If you want to use strcpy () to assign character array a to b, there are some doubts:
char a="abcdef"; char b="666"; strcpy(b,a);
Then the program is executed normally.
I think: in principle, the length of b is not enough, that is to say, the program actually uses the surplus numbers stored only after the last few of the current address of array b. Because this part of memory is temporarily useless, the output is normal.
Is my understanding correct? If not, what is the truth? If yes, how do I modify the code to make the results safe without using other data structures (such as vector).
Thank you all first.
The length of the target string will not be automatically increased;
The famous hacker attack method, buffer overflow, is based on this characteristic.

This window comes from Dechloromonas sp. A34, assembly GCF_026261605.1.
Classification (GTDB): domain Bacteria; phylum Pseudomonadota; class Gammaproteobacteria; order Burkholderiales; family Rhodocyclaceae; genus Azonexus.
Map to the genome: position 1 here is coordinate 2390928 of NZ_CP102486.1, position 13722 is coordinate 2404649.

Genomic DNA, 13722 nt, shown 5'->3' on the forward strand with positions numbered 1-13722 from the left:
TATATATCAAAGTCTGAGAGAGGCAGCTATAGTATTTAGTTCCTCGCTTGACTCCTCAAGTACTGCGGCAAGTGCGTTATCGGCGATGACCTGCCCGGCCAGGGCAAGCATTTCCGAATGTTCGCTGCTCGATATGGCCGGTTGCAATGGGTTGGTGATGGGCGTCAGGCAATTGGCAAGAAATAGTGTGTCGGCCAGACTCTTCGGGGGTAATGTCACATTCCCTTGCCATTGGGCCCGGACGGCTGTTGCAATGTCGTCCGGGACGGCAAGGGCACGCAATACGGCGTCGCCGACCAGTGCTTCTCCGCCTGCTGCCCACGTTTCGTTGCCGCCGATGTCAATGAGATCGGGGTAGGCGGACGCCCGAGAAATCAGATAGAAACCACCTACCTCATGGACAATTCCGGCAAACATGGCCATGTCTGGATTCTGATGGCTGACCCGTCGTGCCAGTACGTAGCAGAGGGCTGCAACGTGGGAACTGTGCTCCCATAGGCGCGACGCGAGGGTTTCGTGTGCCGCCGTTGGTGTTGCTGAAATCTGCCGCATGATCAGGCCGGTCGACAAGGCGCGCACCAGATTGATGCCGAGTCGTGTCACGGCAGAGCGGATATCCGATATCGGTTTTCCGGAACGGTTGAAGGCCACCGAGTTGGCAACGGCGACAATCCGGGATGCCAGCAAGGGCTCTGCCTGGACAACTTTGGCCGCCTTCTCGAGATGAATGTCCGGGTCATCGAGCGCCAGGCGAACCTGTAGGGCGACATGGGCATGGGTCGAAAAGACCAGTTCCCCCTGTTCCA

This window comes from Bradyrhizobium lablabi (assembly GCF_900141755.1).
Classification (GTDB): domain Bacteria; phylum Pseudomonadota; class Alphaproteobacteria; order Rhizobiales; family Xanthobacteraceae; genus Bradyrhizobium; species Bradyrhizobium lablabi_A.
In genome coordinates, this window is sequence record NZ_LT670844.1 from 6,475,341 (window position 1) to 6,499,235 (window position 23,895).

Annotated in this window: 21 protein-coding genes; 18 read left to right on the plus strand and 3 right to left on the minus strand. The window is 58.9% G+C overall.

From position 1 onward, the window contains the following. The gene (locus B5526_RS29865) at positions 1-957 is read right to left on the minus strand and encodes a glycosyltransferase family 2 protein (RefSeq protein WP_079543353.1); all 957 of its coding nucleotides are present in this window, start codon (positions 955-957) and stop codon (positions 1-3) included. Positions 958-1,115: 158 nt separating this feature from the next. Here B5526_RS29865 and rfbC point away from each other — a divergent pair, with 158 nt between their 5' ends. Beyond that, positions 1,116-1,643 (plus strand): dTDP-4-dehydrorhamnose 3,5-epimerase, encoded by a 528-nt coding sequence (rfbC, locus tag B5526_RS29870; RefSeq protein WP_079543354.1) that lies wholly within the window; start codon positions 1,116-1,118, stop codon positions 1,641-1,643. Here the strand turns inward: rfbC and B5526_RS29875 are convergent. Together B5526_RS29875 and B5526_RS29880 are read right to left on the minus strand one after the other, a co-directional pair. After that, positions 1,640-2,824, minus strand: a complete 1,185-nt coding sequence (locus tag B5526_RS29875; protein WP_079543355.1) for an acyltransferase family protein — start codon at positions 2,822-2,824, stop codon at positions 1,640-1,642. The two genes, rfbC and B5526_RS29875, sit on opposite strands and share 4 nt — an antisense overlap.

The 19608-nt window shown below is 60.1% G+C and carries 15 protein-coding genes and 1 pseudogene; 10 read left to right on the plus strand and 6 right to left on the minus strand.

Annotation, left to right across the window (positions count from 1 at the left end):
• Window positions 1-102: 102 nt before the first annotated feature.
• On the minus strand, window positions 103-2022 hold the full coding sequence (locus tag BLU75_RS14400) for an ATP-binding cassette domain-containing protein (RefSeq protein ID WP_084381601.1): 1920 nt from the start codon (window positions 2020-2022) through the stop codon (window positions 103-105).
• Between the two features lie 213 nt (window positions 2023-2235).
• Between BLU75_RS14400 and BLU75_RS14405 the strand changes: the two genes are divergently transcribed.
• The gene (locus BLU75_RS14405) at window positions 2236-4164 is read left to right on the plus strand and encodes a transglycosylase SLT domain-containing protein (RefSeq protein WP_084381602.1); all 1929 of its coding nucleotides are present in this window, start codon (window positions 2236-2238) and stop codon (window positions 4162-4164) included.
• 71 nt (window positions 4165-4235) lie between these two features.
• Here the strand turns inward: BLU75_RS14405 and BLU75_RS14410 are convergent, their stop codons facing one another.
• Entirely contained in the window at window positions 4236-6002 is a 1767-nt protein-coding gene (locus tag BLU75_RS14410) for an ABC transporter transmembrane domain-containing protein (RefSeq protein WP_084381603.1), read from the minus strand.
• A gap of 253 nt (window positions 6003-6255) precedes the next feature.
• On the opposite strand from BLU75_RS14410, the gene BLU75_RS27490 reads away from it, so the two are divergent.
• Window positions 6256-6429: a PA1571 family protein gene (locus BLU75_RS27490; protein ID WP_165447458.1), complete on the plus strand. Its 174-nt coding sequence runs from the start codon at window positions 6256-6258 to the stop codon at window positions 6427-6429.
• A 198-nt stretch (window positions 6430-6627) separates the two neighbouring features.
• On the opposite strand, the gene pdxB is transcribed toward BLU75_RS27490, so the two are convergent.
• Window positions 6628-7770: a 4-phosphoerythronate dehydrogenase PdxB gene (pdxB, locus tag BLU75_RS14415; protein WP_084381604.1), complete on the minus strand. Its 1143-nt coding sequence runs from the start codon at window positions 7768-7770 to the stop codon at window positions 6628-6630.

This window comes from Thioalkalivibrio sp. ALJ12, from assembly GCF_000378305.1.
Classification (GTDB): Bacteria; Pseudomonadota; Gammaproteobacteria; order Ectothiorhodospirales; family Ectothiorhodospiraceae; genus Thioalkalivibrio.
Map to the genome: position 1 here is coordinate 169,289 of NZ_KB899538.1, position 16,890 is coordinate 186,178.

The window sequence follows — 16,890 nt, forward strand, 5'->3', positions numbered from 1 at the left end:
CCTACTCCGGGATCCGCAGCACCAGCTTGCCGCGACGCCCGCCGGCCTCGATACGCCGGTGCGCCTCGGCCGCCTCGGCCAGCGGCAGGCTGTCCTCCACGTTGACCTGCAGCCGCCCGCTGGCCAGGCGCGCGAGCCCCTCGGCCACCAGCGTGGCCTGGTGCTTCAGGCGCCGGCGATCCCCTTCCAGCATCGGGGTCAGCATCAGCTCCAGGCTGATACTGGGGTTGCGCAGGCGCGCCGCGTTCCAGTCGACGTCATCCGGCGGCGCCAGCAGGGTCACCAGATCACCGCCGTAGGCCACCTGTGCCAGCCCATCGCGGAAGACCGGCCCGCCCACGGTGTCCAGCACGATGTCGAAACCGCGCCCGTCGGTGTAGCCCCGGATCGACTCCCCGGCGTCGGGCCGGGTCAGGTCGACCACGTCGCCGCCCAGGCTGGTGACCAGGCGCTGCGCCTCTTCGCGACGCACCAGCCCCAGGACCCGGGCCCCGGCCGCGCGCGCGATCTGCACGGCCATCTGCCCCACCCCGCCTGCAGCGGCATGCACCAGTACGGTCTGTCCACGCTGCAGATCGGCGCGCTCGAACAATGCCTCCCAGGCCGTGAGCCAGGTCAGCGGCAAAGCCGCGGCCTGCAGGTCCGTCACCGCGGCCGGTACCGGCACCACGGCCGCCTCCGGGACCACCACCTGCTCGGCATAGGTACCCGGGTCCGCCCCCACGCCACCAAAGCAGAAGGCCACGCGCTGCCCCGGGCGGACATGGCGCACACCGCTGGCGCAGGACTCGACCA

When calling strcpy(),strcat(),gets(),fgets () … and passing in a long string, if the programmer does not check the length of the source string. This will cause the memory immediately following the target string to be overwritten. If the memory records the return address of the function, then when the function returns, the program will try to jump to the place indicated by the address content (a pointer value) to continue execution. Thereby creating a security breach.
Try to use the security type functions corresponding to these functions.
For example: strncpy(),strncat () ..